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Earth Lodge | Courtesy of Ocmulgee National Monument/National Park Service
Earth Lodge | Courtesy of Ocmulgee National Monument/National Park Service
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An Introduction To Ocmulgee National Monument, Georgia

Picture of Alexia Wulff
Updated: 25 August 2016
The Ocmulgee National Monument is a national park that has preserved over ten thousand years of Native American culture. With burial and ceremonial mounds, the Great Temple, and war trenches still visible along the hills of the Macon Plateau, this historic site is living proof of the many generations that have passed through present-day Macon, Georgia. From the 17,000 BCE ‘Clovis’ spear points to the 18th-century Fort Hawkins, discover the rich history behind Ocmulgee National Monument, and how to make the most of your visit.

History

Ocmulgee National Monument has a longstanding history: from the Paleo-Indians of the Ice Age to 18th-century Creek Natives, this land has played host to generations of Southeastern Native American life.

Paleoindian Culture: 17,000 BCE-9,600 BCE

The discovery of the ‘Clovis’ spear points used by Ice Age hunters marks the beginning of the Ocmulgee region’s history. The Paleo-Indians were suspected to have occupied most of North America, especially the Southeast region of the US, at this time; with the Ice Age period coming to an end, they were forced to adapt.

Archaic Period: 9,600 BCE-1000 BCE

During excavation, a range of tools, including knives, drills and hammer stones, well-preserved bone points, fish hooks, canoes, and pieces of clothing and woven bags, and ‘base’ camps with storage pits, floors of houses, and prepared burial sites provide substantial evidence of the new era of hunters and gatherers. Trade networks using ‘specialized resources’ are suspected to have been the basis for survival during this period.

Woodland Period: 1000 BCE-900 CE

The period of the Woodland culture is distinguished by elaborate pottery, the cultivation of plants, and burial and platform mounds.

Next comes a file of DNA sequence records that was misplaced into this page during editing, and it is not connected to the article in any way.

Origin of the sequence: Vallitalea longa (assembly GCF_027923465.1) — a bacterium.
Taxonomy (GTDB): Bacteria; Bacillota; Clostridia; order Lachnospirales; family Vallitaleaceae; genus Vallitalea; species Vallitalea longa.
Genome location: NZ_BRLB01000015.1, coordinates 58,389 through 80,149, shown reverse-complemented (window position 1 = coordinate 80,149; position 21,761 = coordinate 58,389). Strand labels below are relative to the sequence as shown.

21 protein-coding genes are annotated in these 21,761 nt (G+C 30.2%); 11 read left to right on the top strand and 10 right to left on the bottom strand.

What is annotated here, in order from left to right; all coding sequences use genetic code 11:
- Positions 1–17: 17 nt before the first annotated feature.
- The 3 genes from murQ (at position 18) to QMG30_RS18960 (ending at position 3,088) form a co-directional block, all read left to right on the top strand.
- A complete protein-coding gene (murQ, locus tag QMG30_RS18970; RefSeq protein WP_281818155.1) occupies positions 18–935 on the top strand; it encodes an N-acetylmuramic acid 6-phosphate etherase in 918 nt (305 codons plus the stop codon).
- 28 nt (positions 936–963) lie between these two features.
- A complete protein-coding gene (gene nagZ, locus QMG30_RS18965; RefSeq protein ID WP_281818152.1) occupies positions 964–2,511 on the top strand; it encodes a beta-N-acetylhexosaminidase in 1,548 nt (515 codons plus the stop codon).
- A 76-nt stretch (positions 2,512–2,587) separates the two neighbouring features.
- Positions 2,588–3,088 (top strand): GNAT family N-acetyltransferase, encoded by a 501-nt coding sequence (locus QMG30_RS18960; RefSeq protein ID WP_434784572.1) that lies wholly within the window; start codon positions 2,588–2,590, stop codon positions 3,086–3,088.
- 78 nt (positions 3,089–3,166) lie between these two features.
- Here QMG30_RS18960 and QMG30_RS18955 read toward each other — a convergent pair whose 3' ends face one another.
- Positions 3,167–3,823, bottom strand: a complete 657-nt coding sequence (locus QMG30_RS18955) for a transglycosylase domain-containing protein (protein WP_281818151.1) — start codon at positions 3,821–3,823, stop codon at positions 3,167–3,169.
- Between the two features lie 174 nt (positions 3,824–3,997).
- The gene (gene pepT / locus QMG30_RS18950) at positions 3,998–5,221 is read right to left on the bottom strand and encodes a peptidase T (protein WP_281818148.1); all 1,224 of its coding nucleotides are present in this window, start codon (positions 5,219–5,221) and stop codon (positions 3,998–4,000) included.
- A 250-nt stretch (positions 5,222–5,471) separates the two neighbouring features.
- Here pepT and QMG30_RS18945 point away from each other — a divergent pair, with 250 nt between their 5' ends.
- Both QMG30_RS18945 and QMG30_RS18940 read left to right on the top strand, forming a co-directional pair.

Great Temple Mound | Courtesy of Ocmulgee National Monument/National Park Service
Great Temple Mound | Courtesy of Ocmulgee National Monument/National Park Service

Mississippian Period: 900 CE-1600 CE

Known today as the Lamar Mounds and Village Unit, the ceremonial center, burial mounds, and Great Temple – built by the Mississippians (people from the Mississippi area) – are evidence of the changing native culture in this region.

The Final Chapters: 1600 CE-Present

In 1539, Spanish settler Hernando de Soto brought disease from Europe, killing about three-quarters of the Mississippian population. In 1690, the British built a trading post on Ochese Creek, and many of the Creek Nation natives moved to this area where they purchased guns and traded goods, changing their way of life forever. In 1715, many English traders were killed during the Yamassee War, and the British retaliated by burning the native town on Ochese Creek, forcing them to move to the Chattahoochee River.

In 1805, a treaty between the US and the Creek Nations allows the US to construct Fort Hawkins, a military fort, and a ‘federal road’ across the Creek Nation; by 1826, the last of the Creek lands in Georgia are given to the US, and the natives are forced to resettle in ‘Indian Territory’ in present-day Oklahoma. From 1836-1837, over 14,000 Creeks traveled a three-month-long trip – 1,200 miles long – to reach the Territory, most bringing only what they could carry.

What To Do & See

At Ocmulgee National Monument, there’s plenty to keep you busy. Head to the earth lodge, and see the original floor dated to 1015; visit the seven different mounds; or, check out over 2,000 artifacts dated 10,000 BCE to the 1800s at the museum. You can also go fishing in the river; ride bikes along the Heritage Trail; have a picnic; or, bird-watch and discover the natural wildlife of the area.

For those who want to experience all the park has to offer by foot, there are plenty of hiking trails that lead to the various archaeological sites: the Dunlap Trail leads to the Dunlap Mound and Civil War earthworks; the McDougal Trail leads to the McDougal Mound and fort; the Bartram Trail winds next to the railroad bridge, built in 1874; the Corn Field Mound Trail leads past the Corn Field Mound, a ceremonial cornfield into the prehistoric trenches; and, the visitor center to the Great Temple Mound Trail leads to the Earth Lodge, the Trading Post site, and the Greater and Lesser Temple Mounds. Other trails include the Southeast Mound Trail and Funeral Mound Trail, which start at the Trading Post and lead to their respective mounds.

The park does not have overnight facilities, but visitors can camp at Lake Tobesofkee in Macon, or opt for a hotel in town. Be sure to check the events calendar before planning a trip.

Interior of Earth Lodge | © Dsdugan/Wikicommons
Interior of Earth Lodge | © Dsdugan/Wikicommons